Quercus, St. George’s Bristol,Thursday 9th February

June Tabor started the performance at St. George’s by declaring “We are Quercus”, and then musing on the contradiction of the plural ‘we’ (herself, Iain Ballamy and Huw Warren) and the singular Quercus. Well it’s simple June. Three peer-less musicians, one exquisitely blended sound.
The music was by turns dancing then meditative; brightly sparkling then dark and brooding.  The repertoire was their trademark eclectic confection, centred on the English folk tradition but touching the jazz standards book, breezing past Brazil and drawing on more contemporary folk and rock. And only ever sounding like this band. Tabor’s note bending slide between two pitches; a subtle harmonic inflection and ripple of notes from Warren on piano; a breathy, astringent phrase from Ballamy’s saxophone all suffused the most familiar
of melodies with a distinctive flavour.
Southern Sea launched the show, Tabor’s crystal clear sonority underpinned by simple piano chords with just a hint of rich colour and an artful modulation giving the sax enough to sweep and swell over to an emotional climax. Jobim’s Meditation, shifted the gears, The  Irish Girl injected an overtly folky pulse then Dylan’s Don’t Think Twice took on an irrestibile momentum with a gently rocking implied groove form Warren’s thickening and propulsive chords.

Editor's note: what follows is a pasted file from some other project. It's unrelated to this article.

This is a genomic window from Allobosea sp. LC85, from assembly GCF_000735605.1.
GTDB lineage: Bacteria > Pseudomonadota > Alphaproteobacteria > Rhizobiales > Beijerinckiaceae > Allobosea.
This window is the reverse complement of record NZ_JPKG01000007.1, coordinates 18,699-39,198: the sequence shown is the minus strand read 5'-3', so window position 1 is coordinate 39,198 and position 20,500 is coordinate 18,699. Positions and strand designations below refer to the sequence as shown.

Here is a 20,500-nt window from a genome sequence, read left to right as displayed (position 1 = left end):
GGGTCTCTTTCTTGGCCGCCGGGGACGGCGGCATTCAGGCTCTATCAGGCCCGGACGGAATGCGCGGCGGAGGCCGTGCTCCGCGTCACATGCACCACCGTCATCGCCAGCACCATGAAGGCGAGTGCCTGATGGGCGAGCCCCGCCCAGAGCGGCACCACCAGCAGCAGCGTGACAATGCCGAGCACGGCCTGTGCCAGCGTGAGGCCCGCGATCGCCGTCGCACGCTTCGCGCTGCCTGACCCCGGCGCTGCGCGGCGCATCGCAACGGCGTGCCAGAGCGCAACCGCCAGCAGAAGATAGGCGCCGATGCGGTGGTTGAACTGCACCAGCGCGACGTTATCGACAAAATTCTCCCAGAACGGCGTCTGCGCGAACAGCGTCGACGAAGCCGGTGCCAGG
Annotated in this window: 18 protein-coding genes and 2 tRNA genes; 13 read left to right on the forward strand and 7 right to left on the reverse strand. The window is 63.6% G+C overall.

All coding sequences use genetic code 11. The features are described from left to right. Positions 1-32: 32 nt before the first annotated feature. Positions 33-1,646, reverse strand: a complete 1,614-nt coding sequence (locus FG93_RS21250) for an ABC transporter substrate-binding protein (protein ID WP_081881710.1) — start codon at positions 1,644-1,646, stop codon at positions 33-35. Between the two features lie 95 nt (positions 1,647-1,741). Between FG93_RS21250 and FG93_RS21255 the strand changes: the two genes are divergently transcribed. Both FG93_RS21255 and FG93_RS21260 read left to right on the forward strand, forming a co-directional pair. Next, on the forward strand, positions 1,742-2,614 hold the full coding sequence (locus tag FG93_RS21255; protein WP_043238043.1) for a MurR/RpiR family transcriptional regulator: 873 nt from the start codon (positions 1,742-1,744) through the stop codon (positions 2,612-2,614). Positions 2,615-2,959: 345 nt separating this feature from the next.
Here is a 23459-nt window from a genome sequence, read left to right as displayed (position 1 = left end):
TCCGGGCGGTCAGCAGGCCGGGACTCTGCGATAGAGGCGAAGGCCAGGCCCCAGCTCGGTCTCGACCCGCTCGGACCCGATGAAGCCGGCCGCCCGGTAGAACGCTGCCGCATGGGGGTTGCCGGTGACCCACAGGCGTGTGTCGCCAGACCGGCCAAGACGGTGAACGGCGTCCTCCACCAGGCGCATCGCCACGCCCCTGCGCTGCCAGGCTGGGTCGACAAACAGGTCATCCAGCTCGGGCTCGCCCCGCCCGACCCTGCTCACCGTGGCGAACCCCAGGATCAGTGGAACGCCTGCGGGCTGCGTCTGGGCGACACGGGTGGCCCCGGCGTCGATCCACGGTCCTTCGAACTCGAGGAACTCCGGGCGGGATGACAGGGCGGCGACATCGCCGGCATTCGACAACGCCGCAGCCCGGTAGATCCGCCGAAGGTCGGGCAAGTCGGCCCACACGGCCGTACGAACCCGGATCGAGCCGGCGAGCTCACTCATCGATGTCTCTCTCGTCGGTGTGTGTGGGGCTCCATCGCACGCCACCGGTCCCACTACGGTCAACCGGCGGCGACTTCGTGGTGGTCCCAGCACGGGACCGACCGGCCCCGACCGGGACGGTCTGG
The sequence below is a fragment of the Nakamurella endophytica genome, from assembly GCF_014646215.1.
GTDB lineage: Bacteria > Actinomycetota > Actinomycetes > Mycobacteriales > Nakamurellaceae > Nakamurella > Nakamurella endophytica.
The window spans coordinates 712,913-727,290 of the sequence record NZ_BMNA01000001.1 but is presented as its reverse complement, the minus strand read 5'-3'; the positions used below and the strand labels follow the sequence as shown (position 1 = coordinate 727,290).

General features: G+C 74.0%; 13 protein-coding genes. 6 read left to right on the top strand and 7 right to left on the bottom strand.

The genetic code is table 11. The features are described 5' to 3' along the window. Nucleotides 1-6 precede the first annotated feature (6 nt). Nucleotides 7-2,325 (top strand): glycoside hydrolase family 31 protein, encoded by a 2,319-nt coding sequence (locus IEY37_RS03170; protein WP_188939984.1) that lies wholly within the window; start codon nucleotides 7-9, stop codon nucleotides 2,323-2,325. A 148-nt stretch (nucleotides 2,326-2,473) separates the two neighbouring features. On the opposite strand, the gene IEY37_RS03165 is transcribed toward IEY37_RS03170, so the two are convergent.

This rare live gig found the band airing material from their forthcoming second release on ECM and on this showing it will be a ‘must buy’. As the second set proceeded, the intensity peaked and readings of You Don’t Know What Love Is and Beating the Retreat evoked a rapturous response from the generous audience. We were rewarded with a take on Auld Lang Syne that seemed to breathe the personality of the band whilst honouring the original.

That voice and the lyrics were the centre of the evening, but Warren and Ballamy were  extraordinary. The piano accompaniment somehow contrived to maintain the simplicity
and openness that much of the music demanded whilst imbuing every chord and flourish with colours that evoked the mood. Ballamy’s sound is like no other and the restraint and occasional bursts of lyricsm were judged to perfection